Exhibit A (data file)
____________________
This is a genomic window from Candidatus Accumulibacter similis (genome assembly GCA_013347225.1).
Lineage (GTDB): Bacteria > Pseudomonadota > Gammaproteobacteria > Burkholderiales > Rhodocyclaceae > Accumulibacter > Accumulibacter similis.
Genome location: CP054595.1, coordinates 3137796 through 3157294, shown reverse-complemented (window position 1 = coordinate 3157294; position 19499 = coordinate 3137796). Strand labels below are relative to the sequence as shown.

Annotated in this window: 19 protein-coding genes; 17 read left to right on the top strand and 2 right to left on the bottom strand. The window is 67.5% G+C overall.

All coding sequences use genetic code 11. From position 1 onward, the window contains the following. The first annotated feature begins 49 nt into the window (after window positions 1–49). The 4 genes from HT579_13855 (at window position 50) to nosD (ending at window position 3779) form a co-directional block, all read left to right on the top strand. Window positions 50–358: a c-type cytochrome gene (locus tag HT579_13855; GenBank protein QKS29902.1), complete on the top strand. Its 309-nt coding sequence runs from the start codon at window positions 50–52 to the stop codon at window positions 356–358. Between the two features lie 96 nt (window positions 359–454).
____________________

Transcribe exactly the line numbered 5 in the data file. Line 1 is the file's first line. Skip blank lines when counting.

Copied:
All coding sequences use genetic code 11. From position 1 onward, the window contains the following. The first annotated feature begins 49 nt into the window (after window positions 1–49). The 4 genes from HT579_13855 (at window position 50) to nosD (ending at window position 3779) form a co-directional block, all read left to right on the top strand. Window positions 50–358: a c-type cytochrome gene (locus tag HT579_13855; GenBank protein QKS29902.1), complete on the top strand. Its 309-nt coding sequence runs from the start codon at window positions 50–52 to the stop codon at window positions 356–358. Between the two features lie 96 nt (window positions 359–454).